Peru frigate snub fuels Falklands row
Tuesday 20 March 2012
A visit by a Royal Navy frigate to Peru has been cancelled by the
hosts in a display of solidarity with Argentina over the Falklands.
HMS Montrose was due to visit the country later this week but the Peruvian government has withdrawn its welcome for the ship.
Foreign minister Rafael Roncagliolo told Peru-based news agency Andina: "This decision has been taken in the spirit of Latin American solidarity commitments undertaken in the framework of Unasur (Union of South American Nations) with regard to the legitimate rights of Argentina in the sovereignty dispute over the Falkland Islands, South Georgia and South Sandwich Islands and the surrounding waters."
The UK Foreign and Commonwealth Office (FCO) said officials could have raised the issue with Foreign Office Minister Jeremy Browne when he visited the country last week.
A spokesman said: "HMS Montrose was scheduled to make a short visit to Peru as part of a routine deployment to the region.
"This was agreed as an act of friendship and cooperation between Peru and the UK.
"Ship visits are a sovereign decision for states, but we regret that Peru has revoked its previous agreement to this visit.
"This is despite the Peruvian government having had the opportunity on Friday to raise any concerns it had about this agreed co-operation."
As Britain and Argentina prepare to mark the 30th anniversary of the Falklands War, Buenos Aires again has its sights on claiming the territory it calls Las Malvinas for itself.
Argentina has accused the UK of "militarising" the dispute by reportedly sending a submarine carrying nuclear weapons to the South Atlantic, something that Britain has not confirmed.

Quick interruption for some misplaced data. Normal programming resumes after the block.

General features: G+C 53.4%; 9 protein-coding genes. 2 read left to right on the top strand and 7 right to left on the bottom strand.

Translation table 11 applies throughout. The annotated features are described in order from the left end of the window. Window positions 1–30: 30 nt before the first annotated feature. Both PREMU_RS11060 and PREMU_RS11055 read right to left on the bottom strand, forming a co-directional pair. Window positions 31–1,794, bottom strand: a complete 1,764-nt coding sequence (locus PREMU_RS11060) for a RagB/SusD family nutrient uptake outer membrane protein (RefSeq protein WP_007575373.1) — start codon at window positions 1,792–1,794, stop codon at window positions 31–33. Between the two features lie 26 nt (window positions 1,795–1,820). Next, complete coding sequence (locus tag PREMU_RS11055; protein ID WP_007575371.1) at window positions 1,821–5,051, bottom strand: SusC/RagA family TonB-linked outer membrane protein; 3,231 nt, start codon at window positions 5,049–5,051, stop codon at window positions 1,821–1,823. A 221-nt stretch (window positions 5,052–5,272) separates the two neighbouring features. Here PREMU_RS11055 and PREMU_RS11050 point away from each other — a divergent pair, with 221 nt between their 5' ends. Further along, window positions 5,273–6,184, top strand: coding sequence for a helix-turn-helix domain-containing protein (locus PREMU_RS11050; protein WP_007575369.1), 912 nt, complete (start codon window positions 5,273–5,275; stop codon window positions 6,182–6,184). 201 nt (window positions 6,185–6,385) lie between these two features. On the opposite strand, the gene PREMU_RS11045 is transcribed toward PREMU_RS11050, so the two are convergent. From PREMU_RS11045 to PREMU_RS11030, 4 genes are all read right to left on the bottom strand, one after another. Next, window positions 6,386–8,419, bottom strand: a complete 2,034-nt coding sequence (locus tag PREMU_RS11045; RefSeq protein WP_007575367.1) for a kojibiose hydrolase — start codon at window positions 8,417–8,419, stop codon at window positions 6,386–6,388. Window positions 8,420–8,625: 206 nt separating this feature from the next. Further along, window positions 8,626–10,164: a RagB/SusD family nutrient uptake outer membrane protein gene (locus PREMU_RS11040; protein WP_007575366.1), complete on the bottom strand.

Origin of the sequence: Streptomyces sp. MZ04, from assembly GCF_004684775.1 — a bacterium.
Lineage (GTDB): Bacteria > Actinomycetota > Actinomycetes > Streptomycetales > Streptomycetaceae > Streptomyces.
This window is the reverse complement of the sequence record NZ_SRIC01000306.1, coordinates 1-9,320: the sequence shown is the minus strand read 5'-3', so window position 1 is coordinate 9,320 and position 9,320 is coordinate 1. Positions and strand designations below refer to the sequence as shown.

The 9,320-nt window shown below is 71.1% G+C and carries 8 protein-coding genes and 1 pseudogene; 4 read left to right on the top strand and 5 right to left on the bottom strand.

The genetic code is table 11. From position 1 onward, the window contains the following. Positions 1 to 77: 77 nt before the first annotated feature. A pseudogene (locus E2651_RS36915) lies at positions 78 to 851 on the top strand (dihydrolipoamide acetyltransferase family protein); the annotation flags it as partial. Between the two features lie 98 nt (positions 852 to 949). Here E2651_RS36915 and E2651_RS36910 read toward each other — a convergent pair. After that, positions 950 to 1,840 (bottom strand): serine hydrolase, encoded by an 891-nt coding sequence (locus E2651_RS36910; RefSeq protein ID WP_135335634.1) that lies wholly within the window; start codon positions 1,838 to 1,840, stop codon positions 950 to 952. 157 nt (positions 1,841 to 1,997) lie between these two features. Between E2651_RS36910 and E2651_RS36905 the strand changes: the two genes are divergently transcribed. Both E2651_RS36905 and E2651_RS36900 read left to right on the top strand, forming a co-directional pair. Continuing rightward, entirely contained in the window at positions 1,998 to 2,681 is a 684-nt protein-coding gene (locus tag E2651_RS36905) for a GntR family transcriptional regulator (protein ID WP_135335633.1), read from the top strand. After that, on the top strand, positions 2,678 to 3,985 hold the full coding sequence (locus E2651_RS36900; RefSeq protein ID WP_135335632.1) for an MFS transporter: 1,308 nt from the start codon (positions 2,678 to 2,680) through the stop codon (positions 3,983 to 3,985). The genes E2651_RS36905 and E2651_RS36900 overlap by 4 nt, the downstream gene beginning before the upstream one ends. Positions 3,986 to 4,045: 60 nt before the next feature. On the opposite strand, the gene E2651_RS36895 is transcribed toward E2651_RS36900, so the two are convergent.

They also objected to the Duke of Cambridge's posting to the Falklands as an RAF rescue helicopter pilot and the deployment to the region of one of the Royal Navy's most modern destroyers, HMS Dauntless.
Last week Argentina threatened to take legal action against British companies involved in oil exploration, a move dismissed by the FCO as "wholly counter-productive".
In turn Britain insists its movements of troops and warships are purely routine, and claims Argentina is trying to impose an "economic blockade" on the Falklands by restricting shipping to and from the islands.
Last month Argentinian president Cristina Kirchner de Fernandez said she was making a formal complaint about the UK's conduct to the United Nations, noting that she would have preferred to see Prince William "in civilian clothes and not in military uniform".
Prime Minister David Cameron responded by saying he believed the UN would back the islands' status as a self-governing British overseas territory and warning that Britain would "defend the Falkland Islands properly".
The FCO spokesman added: "The UK Government remains fully committed to the Falkland islanders' right to self determination. This position will not change."
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